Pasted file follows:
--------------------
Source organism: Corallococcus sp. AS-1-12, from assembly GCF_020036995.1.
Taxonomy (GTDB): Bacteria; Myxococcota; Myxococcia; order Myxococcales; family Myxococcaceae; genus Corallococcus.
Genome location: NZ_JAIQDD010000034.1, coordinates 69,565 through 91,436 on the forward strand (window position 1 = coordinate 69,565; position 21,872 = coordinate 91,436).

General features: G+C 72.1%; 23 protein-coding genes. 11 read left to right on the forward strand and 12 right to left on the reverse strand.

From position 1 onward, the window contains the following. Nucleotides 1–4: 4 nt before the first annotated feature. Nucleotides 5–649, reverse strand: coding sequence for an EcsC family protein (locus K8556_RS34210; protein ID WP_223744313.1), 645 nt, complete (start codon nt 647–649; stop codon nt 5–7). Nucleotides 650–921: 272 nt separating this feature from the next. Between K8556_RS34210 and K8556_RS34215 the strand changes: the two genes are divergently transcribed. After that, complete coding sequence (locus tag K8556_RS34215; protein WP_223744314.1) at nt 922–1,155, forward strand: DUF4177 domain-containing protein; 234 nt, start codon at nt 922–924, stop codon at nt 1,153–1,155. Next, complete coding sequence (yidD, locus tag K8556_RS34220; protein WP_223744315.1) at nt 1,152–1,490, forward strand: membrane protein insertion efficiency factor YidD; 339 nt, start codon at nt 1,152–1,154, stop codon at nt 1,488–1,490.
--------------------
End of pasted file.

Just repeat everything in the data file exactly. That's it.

Source organism: Corallococcus sp. AS-1-12, from assembly GCF_020036995.1.
Taxonomy (GTDB): Bacteria; Myxococcota; Myxococcia; order Myxococcales; family Myxococcaceae; genus Corallococcus.
Genome location: NZ_JAIQDD010000034.1, coordinates 69,565 through 91,436 on the forward strand (window position 1 = coordinate 69,565; position 21,872 = coordinate 91,436).

General features: G+C 72.1%; 23 protein-coding genes. 11 read left to right on the forward strand and 12 right to left on the reverse strand.

From position 1 onward, the window contains the following. Nucleotides 1–4: 4 nt before the first annotated feature. Nucleotides 5–649, reverse strand: coding sequence for an EcsC family protein (locus K8556_RS34210; protein ID WP_223744313.1), 645 nt, complete (start codon nt 647–649; stop codon nt 5–7). Nucleotides 650–921: 272 nt separating this feature from the next. Between K8556_RS34210 and K8556_RS34215 the strand changes: the two genes are divergently transcribed. After that, complete coding sequence (locus tag K8556_RS34215; protein WP_223744314.1) at nt 922–1,155, forward strand: DUF4177 domain-containing protein; 234 nt, start codon at nt 922–924, stop codon at nt 1,153–1,155. Next, complete coding sequence (yidD, locus tag K8556_RS34220; protein WP_223744315.1) at nt 1,152–1,490, forward strand: membrane protein insertion efficiency factor YidD; 339 nt, start codon at nt 1,152–1,154, stop codon at nt 1,488–1,490.